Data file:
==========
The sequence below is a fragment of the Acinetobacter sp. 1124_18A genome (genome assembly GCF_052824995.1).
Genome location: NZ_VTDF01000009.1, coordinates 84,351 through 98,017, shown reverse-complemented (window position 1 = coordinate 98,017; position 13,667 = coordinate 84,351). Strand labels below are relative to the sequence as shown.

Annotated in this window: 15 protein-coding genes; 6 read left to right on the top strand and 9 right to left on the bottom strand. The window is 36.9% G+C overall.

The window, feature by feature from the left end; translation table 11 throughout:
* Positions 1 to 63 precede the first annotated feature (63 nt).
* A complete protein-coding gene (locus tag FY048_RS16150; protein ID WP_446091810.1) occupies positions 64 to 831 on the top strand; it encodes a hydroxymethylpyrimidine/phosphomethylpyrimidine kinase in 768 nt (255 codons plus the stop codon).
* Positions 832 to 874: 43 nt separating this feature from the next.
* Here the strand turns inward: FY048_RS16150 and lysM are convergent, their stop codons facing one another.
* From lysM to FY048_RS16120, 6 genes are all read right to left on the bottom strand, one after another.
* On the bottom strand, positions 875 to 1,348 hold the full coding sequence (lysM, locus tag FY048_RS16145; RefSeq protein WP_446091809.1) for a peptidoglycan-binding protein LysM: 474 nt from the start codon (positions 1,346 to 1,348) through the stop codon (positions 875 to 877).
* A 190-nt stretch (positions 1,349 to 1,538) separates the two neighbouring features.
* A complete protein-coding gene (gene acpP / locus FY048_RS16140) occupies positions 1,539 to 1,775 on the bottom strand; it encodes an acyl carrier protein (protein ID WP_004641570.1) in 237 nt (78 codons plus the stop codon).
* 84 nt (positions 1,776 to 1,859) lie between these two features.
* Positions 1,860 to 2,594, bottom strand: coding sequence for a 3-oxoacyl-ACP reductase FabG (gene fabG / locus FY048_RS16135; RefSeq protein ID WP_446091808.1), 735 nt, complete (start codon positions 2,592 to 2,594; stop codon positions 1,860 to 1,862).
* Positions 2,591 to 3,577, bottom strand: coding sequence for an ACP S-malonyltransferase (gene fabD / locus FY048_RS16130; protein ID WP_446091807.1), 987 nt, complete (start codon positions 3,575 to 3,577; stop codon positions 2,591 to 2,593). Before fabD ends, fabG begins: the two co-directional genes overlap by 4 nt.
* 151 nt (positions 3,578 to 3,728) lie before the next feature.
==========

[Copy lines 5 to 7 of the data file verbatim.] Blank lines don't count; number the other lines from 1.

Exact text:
* Positions 1 to 63 precede the first annotated feature (63 nt).
* A complete protein-coding gene (locus tag FY048_RS16150; protein ID WP_446091810.1) occupies positions 64 to 831 on the top strand; it encodes a hydroxymethylpyrimidine/phosphomethylpyrimidine kinase in 768 nt (255 codons plus the stop codon).
* Positions 832 to 874: 43 nt separating this feature from the next.